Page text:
“Apple marketing chief Phil Schiller, the individual who has presented the key new features of Apple’s new iPhones at Apple’s product release keynotes for years now, tweeted out a link to DxOMark’s iPhone 8 Plus testing,” Eassa writes. “It wasn’t long before the iPhone 8 Plus was beaten in DxOMark by the Pixel 2 smartphone, which achieved a composite score of 98. The iPhone X, which was tested after the Pixel 2 was, only achieved a composite score of 97. To make matters worse for Apple’s lineup, the newly launched Galaxy S9+ achieved a composite score of 99 across DxOMark Image Labs’ testing suite.”
“By tweeting out a link to the DxOMark results of the iPhone 8 Plus, Schiller, in effect, made it clear that he and, indeed, Apple as an organization, approve of using DxOMark scores as an objective measure of smartphone camera quality and capability,” Eassa writes. “This seal of approval from Schiller will make it easier for Apple’s competitors — whose devices beat out Apple’s three flagship smartphones in DxOMark’s tests — to advertise to consumers that their smartphone cameras are better than anything that Apple has to offer.”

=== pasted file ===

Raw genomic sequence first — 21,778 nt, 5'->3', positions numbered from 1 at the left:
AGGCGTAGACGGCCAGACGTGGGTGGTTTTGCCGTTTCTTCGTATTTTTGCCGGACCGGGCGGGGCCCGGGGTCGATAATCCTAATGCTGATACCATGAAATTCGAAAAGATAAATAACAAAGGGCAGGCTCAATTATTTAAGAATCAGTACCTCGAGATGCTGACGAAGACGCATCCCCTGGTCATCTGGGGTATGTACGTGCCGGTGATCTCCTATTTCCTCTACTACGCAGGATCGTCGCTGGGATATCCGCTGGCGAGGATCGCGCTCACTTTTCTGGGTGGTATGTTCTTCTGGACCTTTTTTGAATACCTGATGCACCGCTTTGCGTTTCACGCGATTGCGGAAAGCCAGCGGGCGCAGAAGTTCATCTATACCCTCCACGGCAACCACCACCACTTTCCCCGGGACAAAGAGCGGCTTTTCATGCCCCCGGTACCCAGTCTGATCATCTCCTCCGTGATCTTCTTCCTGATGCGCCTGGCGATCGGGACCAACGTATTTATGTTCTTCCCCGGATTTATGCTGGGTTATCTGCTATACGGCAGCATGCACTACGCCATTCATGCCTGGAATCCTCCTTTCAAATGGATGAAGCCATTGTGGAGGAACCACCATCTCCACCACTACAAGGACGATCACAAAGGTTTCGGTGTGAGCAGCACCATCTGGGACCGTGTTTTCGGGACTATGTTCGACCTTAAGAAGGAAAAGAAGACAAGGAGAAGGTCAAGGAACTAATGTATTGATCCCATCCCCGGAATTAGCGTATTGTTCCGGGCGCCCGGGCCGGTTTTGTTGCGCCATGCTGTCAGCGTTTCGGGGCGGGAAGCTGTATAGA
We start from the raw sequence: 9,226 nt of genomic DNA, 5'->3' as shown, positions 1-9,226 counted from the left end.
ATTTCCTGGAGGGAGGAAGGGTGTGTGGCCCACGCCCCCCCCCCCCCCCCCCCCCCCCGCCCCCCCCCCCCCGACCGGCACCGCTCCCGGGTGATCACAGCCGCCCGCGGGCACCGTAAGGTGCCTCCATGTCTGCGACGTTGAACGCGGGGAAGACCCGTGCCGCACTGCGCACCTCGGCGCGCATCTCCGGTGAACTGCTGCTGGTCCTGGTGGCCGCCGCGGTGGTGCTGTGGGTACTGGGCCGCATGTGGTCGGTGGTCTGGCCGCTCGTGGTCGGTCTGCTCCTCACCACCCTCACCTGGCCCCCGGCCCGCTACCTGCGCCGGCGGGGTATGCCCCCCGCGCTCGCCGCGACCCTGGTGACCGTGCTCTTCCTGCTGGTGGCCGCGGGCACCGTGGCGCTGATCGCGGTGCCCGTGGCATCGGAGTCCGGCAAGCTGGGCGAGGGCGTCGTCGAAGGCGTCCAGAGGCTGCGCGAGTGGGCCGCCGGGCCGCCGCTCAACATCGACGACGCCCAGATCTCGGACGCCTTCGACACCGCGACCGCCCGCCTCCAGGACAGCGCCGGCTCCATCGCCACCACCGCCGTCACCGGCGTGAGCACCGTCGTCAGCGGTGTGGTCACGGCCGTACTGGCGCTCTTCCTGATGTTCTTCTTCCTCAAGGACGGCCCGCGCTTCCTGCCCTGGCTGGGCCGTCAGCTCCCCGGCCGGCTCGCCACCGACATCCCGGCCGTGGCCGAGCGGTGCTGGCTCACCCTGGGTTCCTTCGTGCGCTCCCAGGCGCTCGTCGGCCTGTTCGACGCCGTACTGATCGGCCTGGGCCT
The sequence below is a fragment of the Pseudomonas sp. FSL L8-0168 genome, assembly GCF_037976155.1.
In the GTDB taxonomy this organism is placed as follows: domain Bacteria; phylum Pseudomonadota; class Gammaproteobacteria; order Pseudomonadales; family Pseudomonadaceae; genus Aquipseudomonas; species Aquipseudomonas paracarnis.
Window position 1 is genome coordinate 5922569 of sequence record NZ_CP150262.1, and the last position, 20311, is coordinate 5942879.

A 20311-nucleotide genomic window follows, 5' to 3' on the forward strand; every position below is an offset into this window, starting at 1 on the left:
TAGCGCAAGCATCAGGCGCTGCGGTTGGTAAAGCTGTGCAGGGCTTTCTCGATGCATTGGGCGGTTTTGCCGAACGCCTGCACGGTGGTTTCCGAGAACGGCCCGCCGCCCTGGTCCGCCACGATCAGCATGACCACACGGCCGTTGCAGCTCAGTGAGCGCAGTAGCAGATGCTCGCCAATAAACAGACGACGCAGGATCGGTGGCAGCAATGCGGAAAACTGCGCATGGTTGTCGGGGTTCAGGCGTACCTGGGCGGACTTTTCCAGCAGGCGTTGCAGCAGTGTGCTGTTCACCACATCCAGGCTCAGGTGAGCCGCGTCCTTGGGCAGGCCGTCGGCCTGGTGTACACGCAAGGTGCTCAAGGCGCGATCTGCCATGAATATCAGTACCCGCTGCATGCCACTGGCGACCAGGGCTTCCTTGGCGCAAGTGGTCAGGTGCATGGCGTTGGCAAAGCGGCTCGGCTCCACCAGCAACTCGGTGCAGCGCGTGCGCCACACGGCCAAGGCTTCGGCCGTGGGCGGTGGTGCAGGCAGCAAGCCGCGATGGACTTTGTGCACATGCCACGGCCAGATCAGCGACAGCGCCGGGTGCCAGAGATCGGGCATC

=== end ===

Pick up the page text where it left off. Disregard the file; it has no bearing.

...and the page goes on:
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MacDailyNews Take: Apple’s iPhone cameras remain excellent, among the very best smartphone cameras in the world, but Schiller did hand the keys of legitimacy over to a third-party which was a marketing mistake. Camera quality tests often contain subjective conclusions that amount to matters of taste (warm images vs. accurate images, for example). Apple should let their cameras speak for themselves while doubling down on quality and innovation.